Ethics case against Trump awaits green light from judge

Secret Service paid Mar-a-Lago thousands
Secret Service paid Mar-a-Lago thousands

Ethics experts have sued the president. Now a judge has to decide whether their case can go forward.

At issue: Payments from foreign entities to his hotels, clubs and restaurants, which some watchdogs say violate an anti-corruption measure in the Constitution.

The constitutional provision in question -- the Emoluments Clause -- bars the president from accepting gifts from foreign governments without permission from Congress.

The group Citizens for Responsibility and Ethics in Washington claims that because Trump refused to sell his business holdings before the inauguration, he's in violation of the statute.

Related: Secret Service paid Mar-a-Lago at least $63,000, documents show

In a three hour hearing Wednesday, the main plaintiff, CREW, presented its arguments before a federal judge. A nonprofit restaurant group, a woman who books events at D.C. hotels, and a New York hotel and restaurant owner have also joined CREW as plaintiffs since the suit was first filed in January.

Attorneys for the Department of Justice argued on President Trump's behalf that the case should be dismissed.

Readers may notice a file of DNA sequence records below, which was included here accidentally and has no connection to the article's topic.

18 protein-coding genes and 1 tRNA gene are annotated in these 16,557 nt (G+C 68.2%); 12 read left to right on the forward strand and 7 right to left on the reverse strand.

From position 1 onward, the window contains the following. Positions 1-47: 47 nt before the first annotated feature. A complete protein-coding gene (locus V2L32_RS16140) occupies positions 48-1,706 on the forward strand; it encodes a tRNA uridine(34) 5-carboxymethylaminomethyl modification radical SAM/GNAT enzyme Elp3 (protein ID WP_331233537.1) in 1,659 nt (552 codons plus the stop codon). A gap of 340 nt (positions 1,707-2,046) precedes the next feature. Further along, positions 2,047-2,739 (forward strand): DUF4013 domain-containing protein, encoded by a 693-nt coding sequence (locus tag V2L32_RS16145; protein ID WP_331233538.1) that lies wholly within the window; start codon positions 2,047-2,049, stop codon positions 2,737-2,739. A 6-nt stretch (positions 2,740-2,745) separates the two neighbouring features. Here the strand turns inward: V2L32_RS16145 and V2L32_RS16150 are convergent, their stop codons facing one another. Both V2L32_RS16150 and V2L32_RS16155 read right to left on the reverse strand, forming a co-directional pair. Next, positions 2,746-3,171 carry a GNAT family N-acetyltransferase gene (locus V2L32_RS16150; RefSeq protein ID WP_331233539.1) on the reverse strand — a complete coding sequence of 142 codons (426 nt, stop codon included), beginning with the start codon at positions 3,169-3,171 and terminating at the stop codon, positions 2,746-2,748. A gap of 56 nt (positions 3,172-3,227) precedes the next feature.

Judge George Daniels did question whether the plaintiffs have grounds to sue. For the case to move forward, the judge has to determine that one of the plaintiffs have been harmed by the president's business activity.

For its part, CREW claims it's been hurt by the fact that it's had to divert resources toward holding the president accountable for potential conflicts of interest.

But Daniels seemed skeptical.

"You don't have standing to sue just because you don't like what's going on," Daniels told Deepak Gupta, who is representing the plaintiffs.

Daniels questioned whether this is a case the courts should consider at all. Instead, he suggested, maybe Congress should decide whether the president is violating anti-corruption rules.

The judge was also tough on the government, pressing its lawyers on their interpretation of the Emoluments Clause.

The language of the clause prevents officeholders from accepting any "present, emolument, office or title" from foreign officials or entities. The Justice Department argued that an emolument is a bribe. Daniels pushed back, saying he believes the word emolument means "compensation," and doesn't necessarily have to deal with a quid pro quo agreement.

Judge Daniels said he'll rule in the next 30 to 60 days.

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